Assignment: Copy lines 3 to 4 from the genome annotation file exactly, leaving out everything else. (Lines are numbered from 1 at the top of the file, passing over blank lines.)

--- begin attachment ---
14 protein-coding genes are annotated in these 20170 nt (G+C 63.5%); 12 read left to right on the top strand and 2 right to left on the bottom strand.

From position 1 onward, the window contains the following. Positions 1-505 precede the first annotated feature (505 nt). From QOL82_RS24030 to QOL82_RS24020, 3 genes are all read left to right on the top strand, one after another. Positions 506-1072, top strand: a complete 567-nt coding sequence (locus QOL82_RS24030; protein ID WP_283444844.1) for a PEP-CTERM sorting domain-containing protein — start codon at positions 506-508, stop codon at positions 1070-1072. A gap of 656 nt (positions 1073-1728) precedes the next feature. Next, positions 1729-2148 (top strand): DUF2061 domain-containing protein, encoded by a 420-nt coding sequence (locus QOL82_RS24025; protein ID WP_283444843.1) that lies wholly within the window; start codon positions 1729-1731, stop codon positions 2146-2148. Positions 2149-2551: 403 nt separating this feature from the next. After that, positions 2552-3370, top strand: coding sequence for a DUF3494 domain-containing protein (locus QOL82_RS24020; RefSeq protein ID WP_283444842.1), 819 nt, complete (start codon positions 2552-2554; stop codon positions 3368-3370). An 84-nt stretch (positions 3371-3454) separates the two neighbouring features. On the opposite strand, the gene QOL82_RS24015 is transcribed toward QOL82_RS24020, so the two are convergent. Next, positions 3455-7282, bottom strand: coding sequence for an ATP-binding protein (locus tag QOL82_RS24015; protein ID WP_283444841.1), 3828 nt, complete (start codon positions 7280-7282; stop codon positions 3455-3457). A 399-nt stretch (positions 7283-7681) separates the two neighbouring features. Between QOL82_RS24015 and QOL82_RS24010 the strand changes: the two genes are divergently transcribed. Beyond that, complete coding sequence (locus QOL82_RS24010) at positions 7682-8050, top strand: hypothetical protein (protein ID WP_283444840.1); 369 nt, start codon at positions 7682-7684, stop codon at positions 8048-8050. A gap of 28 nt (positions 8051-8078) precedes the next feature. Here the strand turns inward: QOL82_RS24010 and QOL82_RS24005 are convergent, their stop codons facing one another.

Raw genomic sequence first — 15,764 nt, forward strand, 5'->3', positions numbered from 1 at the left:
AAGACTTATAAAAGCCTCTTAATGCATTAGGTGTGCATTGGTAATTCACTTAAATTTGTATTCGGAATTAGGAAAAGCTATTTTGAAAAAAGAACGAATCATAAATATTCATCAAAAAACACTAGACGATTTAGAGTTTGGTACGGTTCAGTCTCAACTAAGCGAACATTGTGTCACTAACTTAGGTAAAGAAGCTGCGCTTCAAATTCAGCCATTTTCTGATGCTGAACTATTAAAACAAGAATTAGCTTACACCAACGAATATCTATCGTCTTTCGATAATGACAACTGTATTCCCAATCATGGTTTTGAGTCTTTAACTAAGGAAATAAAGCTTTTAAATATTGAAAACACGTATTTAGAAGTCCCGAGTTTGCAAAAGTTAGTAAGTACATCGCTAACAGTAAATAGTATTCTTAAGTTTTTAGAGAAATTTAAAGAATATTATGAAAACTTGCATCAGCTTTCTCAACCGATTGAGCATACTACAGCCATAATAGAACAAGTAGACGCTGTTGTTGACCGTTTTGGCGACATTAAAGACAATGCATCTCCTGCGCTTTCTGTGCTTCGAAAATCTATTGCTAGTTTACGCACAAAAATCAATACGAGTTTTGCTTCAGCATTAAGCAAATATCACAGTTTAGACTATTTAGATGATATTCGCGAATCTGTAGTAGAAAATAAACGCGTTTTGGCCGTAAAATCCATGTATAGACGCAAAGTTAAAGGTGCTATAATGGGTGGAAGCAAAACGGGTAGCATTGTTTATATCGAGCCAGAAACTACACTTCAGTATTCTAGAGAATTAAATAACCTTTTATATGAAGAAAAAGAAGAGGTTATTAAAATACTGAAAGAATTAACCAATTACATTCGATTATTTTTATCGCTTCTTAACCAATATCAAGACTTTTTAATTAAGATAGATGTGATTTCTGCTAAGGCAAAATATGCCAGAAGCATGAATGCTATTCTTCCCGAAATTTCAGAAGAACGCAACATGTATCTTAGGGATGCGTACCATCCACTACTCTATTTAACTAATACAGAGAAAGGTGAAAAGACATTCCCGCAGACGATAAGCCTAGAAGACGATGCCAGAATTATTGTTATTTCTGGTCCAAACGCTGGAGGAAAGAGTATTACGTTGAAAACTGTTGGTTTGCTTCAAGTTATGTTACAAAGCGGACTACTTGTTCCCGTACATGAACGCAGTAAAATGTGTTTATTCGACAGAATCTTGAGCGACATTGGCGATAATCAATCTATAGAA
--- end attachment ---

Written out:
Raw genomic sequence first — 15,764 nt, forward strand, 5'->3', positions numbered from 1 at the left:
AAGACTTATAAAAGCCTCTTAATGCATTAGGTGTGCATTGGTAATTCACTTAAATTTGTATTCGGAATTAGGAAAAGCTATTTTGAAAAAAGAACGAATCATAAATATTCATCAAAAAACACTAGACGATTTAGAGTTTGGTACGGTTCAGTCTCAACTAAGCGAACATTGTGTCACTAACTTAGGTAAAGAAGCTGCGCTTCAAATTCAGCCATTTTCTGATGCTGAACTATTAAAACAAGAATTAGCTTACACCAACGAATATCTATCGTCTTTCGATAATGACAACTGTATTCCCAATCATGGTTTTGAGTCTTTAACTAAGGAAATAAAGCTTTTAAATATTGAAAACACGTATTTAGAAGTCCCGAGTTTGCAAAAGTTAGTAAGTACATCGCTAACAGTAAATAGTATTCTTAAGTTTTTAGAGAAATTTAAAGAATATTATGAAAACTTGCATCAGCTTTCTCAACCGATTGAGCATACTACAGCCATAATAGAACAAGTAGACGCTGTTGTTGACCGTTTTGGCGACATTAAAGACAATGCATCTCCTGCGCTTTCTGTGCTTCGAAAATCTATTGCTAGTTTACGCACAAAAATCAATACGAGTTTTGCTTCAGCATTAAGCAAATATCACAGTTTAGACTATTTAGATGATATTCGCGAATCTGTAGTAGAAAATAAACGCGTTTTGGCCGTAAAATCCATGTATAGACGCAAAGTTAAAGGTGCTATAATGGGTGGAAGCAAAACGGGTAGCATTGTTTATATCGAGCCAGAAACTACACTTCAGTATTCTAGAGAATTAAATAACCTTTTATATGAAGAAAAAGAAGAGGTTATTAAAATACTGAAAGAATTAACCAATTACATTCGATTATTTTTATCGCTTCTTAACCAATATCAAGACTTTTTAATTAAGATAGATGTGATTTCTGCTAAGGCAAAATATGCCAGAAGCATGAATGCTATTCTTCCCGAAATTTCAGAAGAACGCAACATGTATCTTAGGGATGCGTACCATCCACTACTCTATTTAACTAATACAGAGAAAGGTGAAAAGACATTCCCGCAGACGATAAGCCTAGAAGACGATGCCAGAATTATTGTTATTTCTGGTCCAAACGCTGGAGGAAAGAGTATTACGTTGAAAACTGTTGGTTTGCTTCAAGTTATGTTACAAAGCGGACTACTTGTTCCCGTACATGAACGCAGTAAAATGTGTTTATTCGACAGAATCTTGAGCGACATTGGCGATAATCAATCTATAGAA